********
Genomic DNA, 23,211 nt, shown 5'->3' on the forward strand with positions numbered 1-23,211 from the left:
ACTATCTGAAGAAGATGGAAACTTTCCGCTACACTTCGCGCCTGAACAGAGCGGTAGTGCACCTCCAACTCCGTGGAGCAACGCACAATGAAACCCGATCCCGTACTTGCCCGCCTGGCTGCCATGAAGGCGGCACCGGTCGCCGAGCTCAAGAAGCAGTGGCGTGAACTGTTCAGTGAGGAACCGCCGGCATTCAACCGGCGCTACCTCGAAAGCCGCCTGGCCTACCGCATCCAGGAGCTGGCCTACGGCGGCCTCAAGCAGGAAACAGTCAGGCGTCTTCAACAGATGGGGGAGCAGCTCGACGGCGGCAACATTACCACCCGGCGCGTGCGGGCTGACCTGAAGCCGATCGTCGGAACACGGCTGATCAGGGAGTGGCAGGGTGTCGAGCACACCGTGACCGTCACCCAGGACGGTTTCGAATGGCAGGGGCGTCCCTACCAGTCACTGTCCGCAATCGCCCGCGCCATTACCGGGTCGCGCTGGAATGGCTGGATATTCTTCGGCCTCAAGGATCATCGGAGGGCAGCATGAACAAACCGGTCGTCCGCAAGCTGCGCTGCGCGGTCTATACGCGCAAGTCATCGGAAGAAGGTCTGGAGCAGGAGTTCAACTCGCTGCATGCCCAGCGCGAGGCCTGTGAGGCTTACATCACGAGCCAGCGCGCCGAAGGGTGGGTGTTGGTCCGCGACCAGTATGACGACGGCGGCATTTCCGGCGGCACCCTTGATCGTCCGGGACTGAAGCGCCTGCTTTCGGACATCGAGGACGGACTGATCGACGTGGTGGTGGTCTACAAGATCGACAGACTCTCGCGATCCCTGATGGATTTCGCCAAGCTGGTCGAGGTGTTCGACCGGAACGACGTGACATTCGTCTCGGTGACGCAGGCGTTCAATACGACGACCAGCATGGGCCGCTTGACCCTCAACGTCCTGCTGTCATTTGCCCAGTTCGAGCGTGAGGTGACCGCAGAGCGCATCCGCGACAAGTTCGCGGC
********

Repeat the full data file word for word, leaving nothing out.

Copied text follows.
Genomic DNA, 23,211 nt, shown 5'->3' on the forward strand with positions numbered 1-23,211 from the left:
ACTATCTGAAGAAGATGGAAACTTTCCGCTACACTTCGCGCCTGAACAGAGCGGTAGTGCACCTCCAACTCCGTGGAGCAACGCACAATGAAACCCGATCCCGTACTTGCCCGCCTGGCTGCCATGAAGGCGGCACCGGTCGCCGAGCTCAAGAAGCAGTGGCGTGAACTGTTCAGTGAGGAACCGCCGGCATTCAACCGGCGCTACCTCGAAAGCCGCCTGGCCTACCGCATCCAGGAGCTGGCCTACGGCGGCCTCAAGCAGGAAACAGTCAGGCGTCTTCAACAGATGGGGGAGCAGCTCGACGGCGGCAACATTACCACCCGGCGCGTGCGGGCTGACCTGAAGCCGATCGTCGGAACACGGCTGATCAGGGAGTGGCAGGGTGTCGAGCACACCGTGACCGTCACCCAGGACGGTTTCGAATGGCAGGGGCGTCCCTACCAGTCACTGTCCGCAATCGCCCGCGCCATTACCGGGTCGCGCTGGAATGGCTGGATATTCTTCGGCCTCAAGGATCATCGGAGGGCAGCATGAACAAACCGGTCGTCCGCAAGCTGCGCTGCGCGGTCTATACGCGCAAGTCATCGGAAGAAGGTCTGGAGCAGGAGTTCAACTCGCTGCATGCCCAGCGCGAGGCCTGTGAGGCTTACATCACGAGCCAGCGCGCCGAAGGGTGGGTGTTGGTCCGCGACCAGTATGACGACGGCGGCATTTCCGGCGGCACCCTTGATCGTCCGGGACTGAAGCGCCTGCTTTCGGACATCGAGGACGGACTGATCGACGTGGTGGTGGTCTACAAGATCGACAGACTCTCGCGATCCCTGATGGATTTCGCCAAGCTGGTCGAGGTGTTCGACCGGAACGACGTGACATTCGTCTCGGTGACGCAGGCGTTCAATACGACGACCAGCATGGGCCGCTTGACCCTCAACGTCCTGCTGTCATTTGCCCAGTTCGAGCGTGAGGTGACCGCAGAGCGCATCCGCGACAAGTTCGCGGC